Moving to a new state, neighborhood/area filled with strangers is daunting. But, I feel like we moved here with a positive, friendly and trusting mindset…maybe a little bit too trusting.
I shared the background of this post on Facebook, so I’ll copy/paste it here, in order to make a long story short:
The other day, a group of about 8-10 teen/pre-teen girls walked by our home, on the sidewalk. I was outside, watering the flowers. “I like those chairs!!!” one of the older girls exclaimed enthusiastically, about our two orange porch chairs. “Well, thank you!” I responded, feeling very happily June Cleaverish with my hose and blooming lilies. Naive, I am…because this morning, guess what was missing from our porch? I hope they’re at least enjoying their NEW home.
What I didn’t share then, was that after finding out we had our chairs stolen, the feeling of our new, nice, suburban area with friendly people in it suddenly felt muddled, unsafe — and I even felt exposed and vulnerable just leaving my doorstep to walk Moxie. I also didn’t share that after the girl yelled to me that she liked our chairs, I did get a twinge of alarm in the back of my mind, like maybe I should be putting the chairs away at night, or something. Finally, I also didn’t share that the group of 8-10 girls ranging from approximately 13 years old to 4 years old, without adult supervision, and who were throwing expletives, including the N-word, around to each other, were black. I didn’t share this, because I didn’t think it was important. Continue reading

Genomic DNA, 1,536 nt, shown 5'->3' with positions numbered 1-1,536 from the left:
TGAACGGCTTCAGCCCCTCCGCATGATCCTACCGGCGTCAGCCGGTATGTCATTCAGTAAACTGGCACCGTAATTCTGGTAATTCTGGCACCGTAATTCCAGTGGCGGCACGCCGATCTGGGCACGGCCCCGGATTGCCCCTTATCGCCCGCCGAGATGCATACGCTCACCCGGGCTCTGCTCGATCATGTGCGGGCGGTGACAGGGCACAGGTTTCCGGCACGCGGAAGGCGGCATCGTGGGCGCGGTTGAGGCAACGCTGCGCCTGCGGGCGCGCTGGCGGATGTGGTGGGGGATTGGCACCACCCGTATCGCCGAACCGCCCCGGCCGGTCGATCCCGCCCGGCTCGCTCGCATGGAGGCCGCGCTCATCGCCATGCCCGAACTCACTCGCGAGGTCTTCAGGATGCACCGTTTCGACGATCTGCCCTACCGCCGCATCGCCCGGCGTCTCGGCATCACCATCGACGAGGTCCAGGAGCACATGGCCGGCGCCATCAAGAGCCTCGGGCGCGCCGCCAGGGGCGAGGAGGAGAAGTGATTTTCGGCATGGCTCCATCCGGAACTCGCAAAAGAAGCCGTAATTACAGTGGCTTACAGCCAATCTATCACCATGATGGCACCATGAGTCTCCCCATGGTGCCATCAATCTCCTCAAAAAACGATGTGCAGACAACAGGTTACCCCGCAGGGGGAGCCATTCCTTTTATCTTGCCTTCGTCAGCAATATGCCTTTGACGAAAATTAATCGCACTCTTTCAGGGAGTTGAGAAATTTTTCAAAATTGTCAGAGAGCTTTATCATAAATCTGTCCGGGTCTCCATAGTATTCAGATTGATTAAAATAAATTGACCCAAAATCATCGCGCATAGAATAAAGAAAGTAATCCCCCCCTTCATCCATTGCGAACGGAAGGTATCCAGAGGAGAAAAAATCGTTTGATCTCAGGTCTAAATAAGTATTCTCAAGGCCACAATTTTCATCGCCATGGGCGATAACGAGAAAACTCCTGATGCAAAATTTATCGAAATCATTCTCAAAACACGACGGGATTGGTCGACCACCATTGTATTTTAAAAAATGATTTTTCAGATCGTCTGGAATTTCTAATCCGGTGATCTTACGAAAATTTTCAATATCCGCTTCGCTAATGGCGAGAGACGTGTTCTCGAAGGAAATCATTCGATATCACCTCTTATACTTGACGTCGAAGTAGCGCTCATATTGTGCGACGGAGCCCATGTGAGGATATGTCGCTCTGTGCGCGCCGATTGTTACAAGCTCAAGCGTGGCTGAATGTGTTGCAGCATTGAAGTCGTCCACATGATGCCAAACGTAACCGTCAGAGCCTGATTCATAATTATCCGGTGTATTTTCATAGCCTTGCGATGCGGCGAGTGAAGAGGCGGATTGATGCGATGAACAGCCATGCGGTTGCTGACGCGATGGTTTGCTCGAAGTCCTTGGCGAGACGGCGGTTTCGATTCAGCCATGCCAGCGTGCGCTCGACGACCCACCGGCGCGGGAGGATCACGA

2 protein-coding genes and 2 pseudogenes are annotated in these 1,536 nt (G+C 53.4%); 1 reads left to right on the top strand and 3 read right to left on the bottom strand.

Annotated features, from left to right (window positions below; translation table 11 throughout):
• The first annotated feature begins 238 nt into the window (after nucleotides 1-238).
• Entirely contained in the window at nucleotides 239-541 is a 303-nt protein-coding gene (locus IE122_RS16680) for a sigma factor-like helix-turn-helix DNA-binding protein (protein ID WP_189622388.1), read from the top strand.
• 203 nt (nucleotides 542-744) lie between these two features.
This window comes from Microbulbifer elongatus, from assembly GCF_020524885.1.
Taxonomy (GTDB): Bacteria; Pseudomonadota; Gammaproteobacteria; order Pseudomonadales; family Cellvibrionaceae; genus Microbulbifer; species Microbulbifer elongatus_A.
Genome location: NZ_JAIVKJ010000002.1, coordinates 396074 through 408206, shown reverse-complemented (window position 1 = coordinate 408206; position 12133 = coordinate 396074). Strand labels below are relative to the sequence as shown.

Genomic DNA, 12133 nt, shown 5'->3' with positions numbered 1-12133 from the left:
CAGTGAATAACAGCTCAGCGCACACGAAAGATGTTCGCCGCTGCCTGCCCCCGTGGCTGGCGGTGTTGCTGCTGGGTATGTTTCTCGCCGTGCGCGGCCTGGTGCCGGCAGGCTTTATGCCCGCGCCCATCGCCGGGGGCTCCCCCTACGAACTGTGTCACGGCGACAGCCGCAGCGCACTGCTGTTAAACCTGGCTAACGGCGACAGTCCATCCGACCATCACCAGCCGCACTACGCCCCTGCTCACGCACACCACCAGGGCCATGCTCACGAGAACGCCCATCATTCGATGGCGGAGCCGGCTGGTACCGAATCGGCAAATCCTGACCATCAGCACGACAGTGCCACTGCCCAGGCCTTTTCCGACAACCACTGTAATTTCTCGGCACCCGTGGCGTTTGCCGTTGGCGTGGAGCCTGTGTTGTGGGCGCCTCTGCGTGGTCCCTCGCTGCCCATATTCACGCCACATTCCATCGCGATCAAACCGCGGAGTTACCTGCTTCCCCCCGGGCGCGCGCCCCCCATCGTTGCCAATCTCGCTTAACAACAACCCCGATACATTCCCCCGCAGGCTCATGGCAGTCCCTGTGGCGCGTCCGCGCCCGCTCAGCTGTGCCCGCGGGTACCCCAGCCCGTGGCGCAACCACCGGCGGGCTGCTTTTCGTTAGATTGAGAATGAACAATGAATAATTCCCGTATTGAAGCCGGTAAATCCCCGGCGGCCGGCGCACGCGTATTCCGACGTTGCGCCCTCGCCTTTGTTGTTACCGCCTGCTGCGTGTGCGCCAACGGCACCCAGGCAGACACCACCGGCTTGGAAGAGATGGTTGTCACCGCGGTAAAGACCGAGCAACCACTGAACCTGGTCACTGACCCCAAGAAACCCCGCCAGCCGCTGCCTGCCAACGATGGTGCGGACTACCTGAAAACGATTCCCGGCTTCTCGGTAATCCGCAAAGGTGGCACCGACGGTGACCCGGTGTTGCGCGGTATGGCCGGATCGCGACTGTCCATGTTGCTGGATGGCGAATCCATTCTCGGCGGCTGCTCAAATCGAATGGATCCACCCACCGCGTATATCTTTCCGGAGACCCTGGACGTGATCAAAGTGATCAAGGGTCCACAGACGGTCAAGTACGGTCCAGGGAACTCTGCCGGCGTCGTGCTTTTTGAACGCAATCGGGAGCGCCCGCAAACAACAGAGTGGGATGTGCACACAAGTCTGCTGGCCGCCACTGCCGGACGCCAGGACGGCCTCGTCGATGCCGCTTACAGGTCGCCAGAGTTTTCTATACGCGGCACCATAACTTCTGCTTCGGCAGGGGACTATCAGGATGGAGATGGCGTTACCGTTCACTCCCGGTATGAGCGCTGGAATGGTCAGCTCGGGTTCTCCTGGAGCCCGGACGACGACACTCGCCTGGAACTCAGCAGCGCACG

So far, there are things I miss about “back home” — not people, I miss everyone — but, things that give me little pangs of homesickness. But, then I find something that’s “better” than back home and I think, OK. We can do this.
People discipline their kids here. And, the kids listen. For example, at our pool, if a child is screaming too loudly, or splashing — their parents go “ssshh” or “OK, I warned you. Timeout time.” And, the kids actually respect that without question. It’s amazing to actually be able to enjoy the pool without earbuds up all the way. I literally almost fell out of my chair the first time I witnessed it. I leaned over to see what the kid’s reaction was going to be and when there was none — I lost my balance a bit. Back in NY, I’ve had many community pools where this simply did not happen. Kids ruled the pool and all adults there had to deal with their bad behavior. So, better.
A really good news site. I love the Chicago Tribune. It’s kind of like the TU. It has a great layout — it’s easy to navigate and all the info you want to know is right up front. But, I don’t live right in Chicago. So, for the suburbs, I have TribLocal or the Daily Herald. I got so excited when I saw the DH had blogs. Then, I clicked on it and found out they’re all about sports. ALL OF THEM. I even tweeted the DH to ask why they don’t have lifestyle blogs. I got crickets back. So, worse. Continue reading
I went to visit some dear friends of mine last evening. Two of them have the most adorable little boy in the entire world (who, while babysitting, I adorned with a backwards diaper). He is 3 years old. My mom came along, as well — and while we were chatting — about moving, engagement, babies, life — my mom sat on the floor, chatting with him about the baby his mommy is currently carrying.
“So, you’re gonna have a baby soon”, she asked.
“Yeah. Where’s your baby”, he replied.
My mom pointed to me and said, “She’s my baby, did you know that?”
He thought about this.
“Why’d she grow up so big?”
It was a simple question on his part. Why did I get to be so big, physically, if I were a baby? But to adult me, it certainly had a more profound meaning. Continue reading